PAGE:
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I enjoyed the podcast on thank you notes because I´ve used them a few times and people generally seem dumbstruck that anyone especially of my age (27) considers writing one.
Mark likes to portray some of his gentlemanly habits in his discussions with Mike and I truly enjoy that detail of the M-T podcasts. My fiancé keeps telling me I´d have enjoyed late 19th century life far more than todays hectic environment.
Having a bit of a paper fetish I´d like to recommend two of my favorite papers. G. Lalo, Vergé de France is really nice old style paper with an aristocratic feel. Unfortunatly it´s hard to come by on the internet (just google it) but available widely in Europe´s good paperiers.
Then for a more hip, modern vibe I´d have to recommend Ordning & Reda from Sweden. http://www.ordning-reda.com/

Mark's picture

Sverrir-

Thanks for your comments. We also like Papyrus in the US, a chain of fine paper stores. They have lovely stationery choices.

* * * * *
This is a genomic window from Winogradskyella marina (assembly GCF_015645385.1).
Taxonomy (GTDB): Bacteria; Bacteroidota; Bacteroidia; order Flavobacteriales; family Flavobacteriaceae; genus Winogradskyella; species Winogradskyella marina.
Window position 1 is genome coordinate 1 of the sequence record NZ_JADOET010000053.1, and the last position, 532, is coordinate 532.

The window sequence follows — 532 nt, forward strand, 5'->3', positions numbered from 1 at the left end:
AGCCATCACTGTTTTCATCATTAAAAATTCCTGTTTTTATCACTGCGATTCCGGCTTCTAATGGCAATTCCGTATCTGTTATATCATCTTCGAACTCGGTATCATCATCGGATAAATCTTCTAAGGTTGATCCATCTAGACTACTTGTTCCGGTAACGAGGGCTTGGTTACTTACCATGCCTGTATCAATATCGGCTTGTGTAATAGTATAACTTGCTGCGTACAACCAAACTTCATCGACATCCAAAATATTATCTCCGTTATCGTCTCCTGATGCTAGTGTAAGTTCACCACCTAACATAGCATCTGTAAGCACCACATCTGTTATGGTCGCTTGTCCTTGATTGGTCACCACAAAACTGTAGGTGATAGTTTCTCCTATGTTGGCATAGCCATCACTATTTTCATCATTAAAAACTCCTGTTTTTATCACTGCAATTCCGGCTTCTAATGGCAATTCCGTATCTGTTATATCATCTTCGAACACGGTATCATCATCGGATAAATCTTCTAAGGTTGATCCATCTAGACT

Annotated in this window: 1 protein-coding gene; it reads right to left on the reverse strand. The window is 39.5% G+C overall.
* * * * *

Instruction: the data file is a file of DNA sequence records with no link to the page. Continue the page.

Mark

kddonath's picture

Went out a bought a box of note cards and fired off two notes. You know when the last time was that I sent a hand written note? Don't ask!

These notes were for a couple guys who took time off their vacations to finish a task. After I sent the notes I got thinking that their managers needed to know this so I sent them an email acknowledging their work.

Got wondering if you had any suggestions for letting someone's superior know about a job well done - seems to be something that should sometimes go along with the process of sending a thank you.

Thoughts?

JKos's picture

I thoroughly enjoyed this podcast. I work for a faith-based, non-profit organization and write thank you notes on a monthly basis. I receive a monthly report about who contributed what and when and I always write thank each donor.

My question: Do mention the exact dollar amount given in the thank you card? The money isn't given to me per se, but to the organization on my behalf (though the difference probably isn't obvious to the donor.